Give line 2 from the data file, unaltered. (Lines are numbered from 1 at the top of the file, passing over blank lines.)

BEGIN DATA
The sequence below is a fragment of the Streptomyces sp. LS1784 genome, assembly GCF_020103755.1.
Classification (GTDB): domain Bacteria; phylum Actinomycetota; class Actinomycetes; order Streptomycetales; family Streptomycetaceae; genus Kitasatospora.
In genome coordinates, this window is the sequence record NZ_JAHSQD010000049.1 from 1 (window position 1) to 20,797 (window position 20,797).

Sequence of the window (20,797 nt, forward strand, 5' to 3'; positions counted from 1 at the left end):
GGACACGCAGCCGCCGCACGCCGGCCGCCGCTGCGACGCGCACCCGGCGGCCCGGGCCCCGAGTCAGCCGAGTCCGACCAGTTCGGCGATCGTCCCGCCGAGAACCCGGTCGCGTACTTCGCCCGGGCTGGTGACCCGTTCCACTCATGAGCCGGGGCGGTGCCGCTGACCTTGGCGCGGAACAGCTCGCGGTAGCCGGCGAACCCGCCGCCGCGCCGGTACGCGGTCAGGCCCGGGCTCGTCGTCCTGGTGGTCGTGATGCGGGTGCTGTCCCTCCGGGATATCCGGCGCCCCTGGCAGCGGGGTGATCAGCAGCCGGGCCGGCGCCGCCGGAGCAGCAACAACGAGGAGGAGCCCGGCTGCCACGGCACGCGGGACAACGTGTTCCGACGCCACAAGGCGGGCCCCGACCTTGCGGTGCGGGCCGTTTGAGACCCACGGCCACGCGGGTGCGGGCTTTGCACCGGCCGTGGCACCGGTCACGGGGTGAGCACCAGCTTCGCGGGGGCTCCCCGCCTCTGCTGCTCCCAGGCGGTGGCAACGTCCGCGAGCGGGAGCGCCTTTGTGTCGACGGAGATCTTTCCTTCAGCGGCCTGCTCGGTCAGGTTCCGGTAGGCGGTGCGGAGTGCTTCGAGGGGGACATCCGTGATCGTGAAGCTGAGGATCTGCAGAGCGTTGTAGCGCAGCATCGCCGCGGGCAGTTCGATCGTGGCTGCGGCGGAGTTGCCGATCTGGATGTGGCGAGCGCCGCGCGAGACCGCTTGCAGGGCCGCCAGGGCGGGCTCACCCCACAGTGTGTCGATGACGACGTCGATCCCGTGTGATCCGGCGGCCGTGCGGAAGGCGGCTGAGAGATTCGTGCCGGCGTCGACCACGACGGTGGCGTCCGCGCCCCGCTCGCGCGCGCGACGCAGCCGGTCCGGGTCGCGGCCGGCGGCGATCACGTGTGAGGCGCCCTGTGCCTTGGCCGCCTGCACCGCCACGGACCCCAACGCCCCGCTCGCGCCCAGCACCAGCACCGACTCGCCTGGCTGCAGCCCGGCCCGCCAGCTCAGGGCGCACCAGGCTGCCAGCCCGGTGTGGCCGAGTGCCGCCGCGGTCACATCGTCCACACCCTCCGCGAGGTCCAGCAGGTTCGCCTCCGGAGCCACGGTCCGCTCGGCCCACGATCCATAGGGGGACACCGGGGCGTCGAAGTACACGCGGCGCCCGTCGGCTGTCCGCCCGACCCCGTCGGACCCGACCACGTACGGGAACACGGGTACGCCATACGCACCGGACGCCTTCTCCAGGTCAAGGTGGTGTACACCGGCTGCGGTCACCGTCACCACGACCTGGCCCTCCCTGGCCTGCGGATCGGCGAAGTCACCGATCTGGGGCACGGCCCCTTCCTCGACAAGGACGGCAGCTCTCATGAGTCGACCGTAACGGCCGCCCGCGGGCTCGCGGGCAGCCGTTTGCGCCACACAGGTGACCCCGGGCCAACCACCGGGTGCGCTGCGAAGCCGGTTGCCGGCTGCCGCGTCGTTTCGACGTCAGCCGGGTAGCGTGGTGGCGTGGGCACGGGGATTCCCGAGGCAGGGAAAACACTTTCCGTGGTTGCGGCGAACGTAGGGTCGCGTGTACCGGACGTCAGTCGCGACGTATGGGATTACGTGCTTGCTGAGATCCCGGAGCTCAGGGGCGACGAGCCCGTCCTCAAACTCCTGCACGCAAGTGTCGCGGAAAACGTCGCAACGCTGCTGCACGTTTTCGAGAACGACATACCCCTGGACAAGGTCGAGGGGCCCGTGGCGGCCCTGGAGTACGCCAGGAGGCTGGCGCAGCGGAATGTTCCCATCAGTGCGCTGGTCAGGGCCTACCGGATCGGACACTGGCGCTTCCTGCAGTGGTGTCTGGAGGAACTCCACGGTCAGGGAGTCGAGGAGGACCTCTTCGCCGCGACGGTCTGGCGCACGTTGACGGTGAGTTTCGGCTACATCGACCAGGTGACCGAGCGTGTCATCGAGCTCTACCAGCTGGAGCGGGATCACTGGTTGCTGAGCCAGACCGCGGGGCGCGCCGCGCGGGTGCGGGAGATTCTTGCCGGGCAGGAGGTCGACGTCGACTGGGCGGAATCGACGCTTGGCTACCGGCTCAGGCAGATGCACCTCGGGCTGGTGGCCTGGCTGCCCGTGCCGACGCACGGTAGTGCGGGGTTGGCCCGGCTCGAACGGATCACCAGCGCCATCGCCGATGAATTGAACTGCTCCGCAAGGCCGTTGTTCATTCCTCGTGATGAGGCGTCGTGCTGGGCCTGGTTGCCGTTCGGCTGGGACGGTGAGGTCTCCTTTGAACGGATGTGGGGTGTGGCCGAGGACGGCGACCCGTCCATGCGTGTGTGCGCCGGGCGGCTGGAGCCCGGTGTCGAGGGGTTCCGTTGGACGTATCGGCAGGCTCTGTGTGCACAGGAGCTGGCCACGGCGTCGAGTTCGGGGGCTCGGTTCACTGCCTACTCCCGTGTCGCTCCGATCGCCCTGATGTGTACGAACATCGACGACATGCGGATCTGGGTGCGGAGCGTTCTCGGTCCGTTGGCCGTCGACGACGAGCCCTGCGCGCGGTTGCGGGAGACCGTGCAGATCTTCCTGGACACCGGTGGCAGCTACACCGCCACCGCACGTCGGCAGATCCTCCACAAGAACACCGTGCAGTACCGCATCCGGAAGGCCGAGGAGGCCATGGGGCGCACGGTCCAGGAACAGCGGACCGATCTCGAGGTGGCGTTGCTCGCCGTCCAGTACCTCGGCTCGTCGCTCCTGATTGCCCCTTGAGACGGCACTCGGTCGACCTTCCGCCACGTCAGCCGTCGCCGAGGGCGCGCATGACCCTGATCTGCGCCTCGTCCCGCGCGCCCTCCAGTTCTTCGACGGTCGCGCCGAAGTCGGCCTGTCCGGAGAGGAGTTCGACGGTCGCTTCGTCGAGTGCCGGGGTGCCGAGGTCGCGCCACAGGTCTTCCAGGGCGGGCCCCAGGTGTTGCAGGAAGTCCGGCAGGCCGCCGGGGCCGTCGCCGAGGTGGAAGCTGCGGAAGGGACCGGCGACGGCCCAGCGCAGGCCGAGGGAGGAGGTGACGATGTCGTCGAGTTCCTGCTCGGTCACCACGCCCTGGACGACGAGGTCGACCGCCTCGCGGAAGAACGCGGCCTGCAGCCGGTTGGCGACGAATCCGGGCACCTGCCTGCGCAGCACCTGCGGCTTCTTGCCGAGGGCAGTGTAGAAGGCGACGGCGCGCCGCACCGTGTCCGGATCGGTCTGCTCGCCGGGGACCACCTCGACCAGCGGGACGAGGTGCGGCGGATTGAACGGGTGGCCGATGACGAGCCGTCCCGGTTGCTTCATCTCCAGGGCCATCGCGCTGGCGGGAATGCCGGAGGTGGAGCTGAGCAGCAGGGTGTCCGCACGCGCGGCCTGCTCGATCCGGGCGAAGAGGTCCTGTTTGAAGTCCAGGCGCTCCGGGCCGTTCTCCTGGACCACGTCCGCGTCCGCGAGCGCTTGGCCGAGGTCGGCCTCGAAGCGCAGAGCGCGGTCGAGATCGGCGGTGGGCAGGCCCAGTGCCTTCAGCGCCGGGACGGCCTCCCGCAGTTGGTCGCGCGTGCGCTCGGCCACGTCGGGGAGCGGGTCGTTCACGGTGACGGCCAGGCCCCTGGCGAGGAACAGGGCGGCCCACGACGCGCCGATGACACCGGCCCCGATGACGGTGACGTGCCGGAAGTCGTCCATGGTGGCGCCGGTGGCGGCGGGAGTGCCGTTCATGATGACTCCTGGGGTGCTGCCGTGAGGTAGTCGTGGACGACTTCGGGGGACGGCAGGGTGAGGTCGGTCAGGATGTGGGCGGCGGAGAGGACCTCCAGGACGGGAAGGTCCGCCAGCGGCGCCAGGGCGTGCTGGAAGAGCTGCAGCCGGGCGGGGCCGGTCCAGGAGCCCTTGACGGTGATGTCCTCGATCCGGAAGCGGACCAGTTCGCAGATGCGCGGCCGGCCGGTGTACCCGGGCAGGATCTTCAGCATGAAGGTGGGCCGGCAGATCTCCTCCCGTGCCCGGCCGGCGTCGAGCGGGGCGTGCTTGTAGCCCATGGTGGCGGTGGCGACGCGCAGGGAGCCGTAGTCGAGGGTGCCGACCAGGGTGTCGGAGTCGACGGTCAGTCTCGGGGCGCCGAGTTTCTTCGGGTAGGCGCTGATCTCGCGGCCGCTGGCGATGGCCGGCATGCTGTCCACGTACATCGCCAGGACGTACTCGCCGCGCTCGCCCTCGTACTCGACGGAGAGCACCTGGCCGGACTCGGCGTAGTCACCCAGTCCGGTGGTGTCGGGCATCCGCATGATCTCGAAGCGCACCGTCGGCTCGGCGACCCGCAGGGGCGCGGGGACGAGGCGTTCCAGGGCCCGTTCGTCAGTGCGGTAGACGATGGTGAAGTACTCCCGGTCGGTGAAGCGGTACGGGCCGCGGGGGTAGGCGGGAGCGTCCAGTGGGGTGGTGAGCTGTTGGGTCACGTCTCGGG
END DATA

Classification (GTDB): domain Bacteria; phylum Actinomycetota; class Actinomycetes; order Streptomycetales; family Streptomycetaceae; genus Kitasatospora.